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Posted by yeomusician on 2006.06.27 at 04:02
Hey guys,

I'm not gonna lie, I read the first three chapters of Garp and put it down and forgot about it. It's 624 pages, does that make me a bad person? Anyway I got this book "If on a winter's night a traveler" by Italo Calvino that I'm almost done and I think it's really good, so I recommend it to all (I mean, it could start sucking, but I don't know how, he gives you suggestions for reading at the beginning)! Have any of you read it? If so we should have a a highly nerdy post-modernism discussion! Maybe I should recommend some books I've finished too.. okay:

10 books I recommend: (I was going to write "books I've previously enjoyed" but it sounded like I'd raped the books which would be awful. Not to offend any of you who partake in the raping of books as a sexual fetishism, providing that it's a consenting piece of literature and was published before July 1989 'cause whatever you do at home is your own business anyway..)

1.Surely You're Joking Mr Feynman - Richard Feynman (not really literature so much as it's a very entertaining read... like the Da Vinci Code but smarter 'cause Feynman's a genius... literally... he worked on the a-bomb.. it's a memoir by the way.. you don't even need to care who he is to enjoy it, believe me I didn't!)
2.Lies: And the Lying Liars Who Tell Them (a fairly balanced view of the right) - Al Franken (funny political book, I assume none of you support American Conservative Republicans and if you did, you should read this anyway for an update on the shady workings of their party it's not rhetoric, it's just really funny and realistic... yes I'm starting with some funny book, what's with the ridicule?)
3. Side Effects/Without Feathers - Woody Allen (two collections of pieces he wrote for the New Yorker and the New York Times and other similar publications: A Guide To Some Of The Lesser Ballets is not to be missed)
4. A Heartbreaking Work of Staggering Genius - Dave Eggers (The publication details alone are FANTASTIC; you haven't read 'til you've read this)
5. The Castle - Franz Kafka (I may be the only one on this, but I thought it was better than the Trial)
6. The Areas of My Expertise - John Hodgman (if you've read my lj you should know why.. it's the best book ever)
7. A Farewell to Arms - Ernest Hemingway (call me a sentimentalist, I don't care)
8. Candide - Voltaire (just 'cause)
9. One Flew Over The Cuckoo's Nest - Ken Kesey (now I'm just being unoriginal..but it's SO GOOD)
10. Green Grass Running Water - Thomas King (I thought I'd be nice and add a Canadian one, I'm so liberal!)

If you've read any of these, do tell :)

Do you like how it's taken me this long to post something?


Garp.. or Arp or Arrr or AAAAAAA

Posted by flutegeek on 2006.05.30 at 22:41
Has anyone else finished The World According to Garp?? What did you think?

Getting Started:

Posted by loves_gershwin on 2006.05.17 at 17:25
Here's a random suggestion: How about John Irving's The World According to Garp?
I have no clue what kind of book it is. Dan suggested it to me.
Is there anything you guys want to read first?

Posted by flutegeek on 2006.05.16 at 22:44
Here is a tale of woe which involves Tess d'Ubervilles by Thomas Hardy. I was told, in my first year of University that it was a fantastic book... and absolute must-read. Last summer, I was thrilled to discover it in "The Wee Book Inn", a fantastic local used book store for only $1.50!!! How could I go wrong? Little did I know how completely wrong this book would go (cue ominous music).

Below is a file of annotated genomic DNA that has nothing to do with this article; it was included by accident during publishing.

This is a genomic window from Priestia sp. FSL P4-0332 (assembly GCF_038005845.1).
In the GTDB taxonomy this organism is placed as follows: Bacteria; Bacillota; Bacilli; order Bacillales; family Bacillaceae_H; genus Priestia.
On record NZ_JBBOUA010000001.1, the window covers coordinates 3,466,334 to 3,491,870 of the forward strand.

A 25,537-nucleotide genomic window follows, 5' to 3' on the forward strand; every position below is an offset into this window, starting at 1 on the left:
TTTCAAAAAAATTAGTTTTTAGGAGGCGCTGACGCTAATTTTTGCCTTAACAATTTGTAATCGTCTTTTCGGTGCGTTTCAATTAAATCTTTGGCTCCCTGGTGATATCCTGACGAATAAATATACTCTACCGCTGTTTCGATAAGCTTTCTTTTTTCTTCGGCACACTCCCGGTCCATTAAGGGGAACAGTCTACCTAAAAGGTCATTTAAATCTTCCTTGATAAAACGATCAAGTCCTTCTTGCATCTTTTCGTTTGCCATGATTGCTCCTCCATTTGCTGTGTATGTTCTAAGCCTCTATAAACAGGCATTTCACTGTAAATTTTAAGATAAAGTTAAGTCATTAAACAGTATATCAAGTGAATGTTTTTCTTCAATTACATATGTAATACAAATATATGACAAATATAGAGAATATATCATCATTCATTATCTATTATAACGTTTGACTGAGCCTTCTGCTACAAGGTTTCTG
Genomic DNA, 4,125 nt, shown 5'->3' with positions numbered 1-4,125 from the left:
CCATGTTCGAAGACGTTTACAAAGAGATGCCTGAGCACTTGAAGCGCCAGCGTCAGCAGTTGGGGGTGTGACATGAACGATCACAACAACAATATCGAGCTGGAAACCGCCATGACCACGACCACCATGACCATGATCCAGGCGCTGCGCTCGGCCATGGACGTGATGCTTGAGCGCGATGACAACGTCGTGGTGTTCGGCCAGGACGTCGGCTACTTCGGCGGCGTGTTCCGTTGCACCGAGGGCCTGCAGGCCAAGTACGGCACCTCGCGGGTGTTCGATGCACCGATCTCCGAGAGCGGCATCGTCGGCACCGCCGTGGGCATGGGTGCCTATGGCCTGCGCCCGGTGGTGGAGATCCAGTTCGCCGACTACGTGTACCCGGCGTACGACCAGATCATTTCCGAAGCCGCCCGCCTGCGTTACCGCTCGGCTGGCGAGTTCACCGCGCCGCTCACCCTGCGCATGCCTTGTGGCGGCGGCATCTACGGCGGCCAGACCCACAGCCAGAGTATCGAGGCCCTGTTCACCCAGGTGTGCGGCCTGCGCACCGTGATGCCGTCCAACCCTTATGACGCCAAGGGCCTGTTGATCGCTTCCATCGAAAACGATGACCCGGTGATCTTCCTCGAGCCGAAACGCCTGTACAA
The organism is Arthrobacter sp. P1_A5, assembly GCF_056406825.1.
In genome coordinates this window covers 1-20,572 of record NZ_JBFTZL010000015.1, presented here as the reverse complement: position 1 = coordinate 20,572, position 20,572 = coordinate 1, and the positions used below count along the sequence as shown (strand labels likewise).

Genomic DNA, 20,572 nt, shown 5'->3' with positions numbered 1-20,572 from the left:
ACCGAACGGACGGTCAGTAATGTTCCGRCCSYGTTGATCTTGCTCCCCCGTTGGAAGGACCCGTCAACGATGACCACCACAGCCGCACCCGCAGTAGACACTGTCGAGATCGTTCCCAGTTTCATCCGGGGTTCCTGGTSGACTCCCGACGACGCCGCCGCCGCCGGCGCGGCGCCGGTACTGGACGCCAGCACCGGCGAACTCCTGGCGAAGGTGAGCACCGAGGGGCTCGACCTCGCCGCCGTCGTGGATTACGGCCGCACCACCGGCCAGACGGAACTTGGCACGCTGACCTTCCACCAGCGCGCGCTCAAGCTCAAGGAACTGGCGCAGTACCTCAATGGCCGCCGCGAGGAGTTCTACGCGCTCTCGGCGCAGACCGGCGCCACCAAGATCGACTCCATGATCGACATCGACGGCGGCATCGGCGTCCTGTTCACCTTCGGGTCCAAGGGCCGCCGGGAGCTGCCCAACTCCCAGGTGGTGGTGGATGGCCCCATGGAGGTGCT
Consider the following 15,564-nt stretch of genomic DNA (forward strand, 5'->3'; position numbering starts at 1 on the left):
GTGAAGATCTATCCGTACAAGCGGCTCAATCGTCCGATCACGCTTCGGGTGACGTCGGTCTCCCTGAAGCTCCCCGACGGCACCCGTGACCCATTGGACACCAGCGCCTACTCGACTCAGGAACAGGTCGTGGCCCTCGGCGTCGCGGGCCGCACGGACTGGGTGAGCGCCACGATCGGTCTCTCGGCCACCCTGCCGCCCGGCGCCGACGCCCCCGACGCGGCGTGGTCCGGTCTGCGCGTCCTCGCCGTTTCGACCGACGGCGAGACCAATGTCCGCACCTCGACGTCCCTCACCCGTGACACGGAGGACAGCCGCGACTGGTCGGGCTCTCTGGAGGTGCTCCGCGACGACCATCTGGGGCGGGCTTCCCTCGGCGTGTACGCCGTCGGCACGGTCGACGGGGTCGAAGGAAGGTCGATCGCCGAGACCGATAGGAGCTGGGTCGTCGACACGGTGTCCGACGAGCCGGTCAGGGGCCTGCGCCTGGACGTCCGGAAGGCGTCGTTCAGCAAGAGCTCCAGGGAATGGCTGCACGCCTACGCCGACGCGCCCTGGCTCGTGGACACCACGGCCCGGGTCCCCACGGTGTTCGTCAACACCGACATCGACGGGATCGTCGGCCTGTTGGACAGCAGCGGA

Basically, I was treated to the classic, formulaic, Victorian novel. If you've read Jane Eyre, Age of Innocence and Wurthington Heights... hey... you've read them all.
Thus, I have crafted my guide to writing a victorian novel:

1)A girl/maid (whom is usually poor) has her honour besmirched in some way. Sometimes, by her poverty alone, other times by an evil relative who makes her work as a servant, other times (like in Tess) by a very jerky man.
2)She spends some time in shame/poverty as a result.
3) She meets "the right man" who makes things basically ok. (Except in Tess, because he rejected her and then she commited murder so he married her sister?!?!?!?!).
..I HATE victorian novels.....

Posted by loves_gershwin on 2006.05.10 at 08:49
Hey BMus Booknerds... hehe.
I've started Fifth Business by Robertson Davies. Do we have a book we'd like to read?

Things I still need to read (in no particular order) are:

Douglas Adams, Hitchhikers Guide to the Galaxy
Aldous Huxley, Island
Benjamin Hoff, The Tao of Pooh
J.D. Salinger, Franny and Zooey
George Orwell, own and Out in Paris and London
Graham Greene, The Heart of the Matter
Eugene Zamiatin, We
Barbara Kingsolver, The Poisenwood Bible
Mary Shelley, Frankenstein
John Irving, The World According to Garp

Things I have read an enjoyed (in no particular order) are:
Bolded are books that have changed my life

Aldous Huxley, Brave New World
Magaret Atwood, Handmaid's Tale
George Orwell, 1984
George Orwell, Animal Farm
J.D. Salinger, Nine Stories
J.D. Salinger, The Catcher in the Rye
Phillip Pullman, His Dark Materials
Graham Greene, The End of the Affair

C.S. Lewis, The Lion, The Witch and The Wardrobe
Chinua Achebe, Things Fall Apart
Northrup Frye, The Educated Imagination
Lots of Vonnegut

There's a start.

I can across this list of 110 banned books. (Under the assumption that banned generally means "makes you think")
Read more...Collapse )

Posted by flutegeek on 2006.04.26 at 22:30
Hi Kayla and Anthony... here's the start of our community :D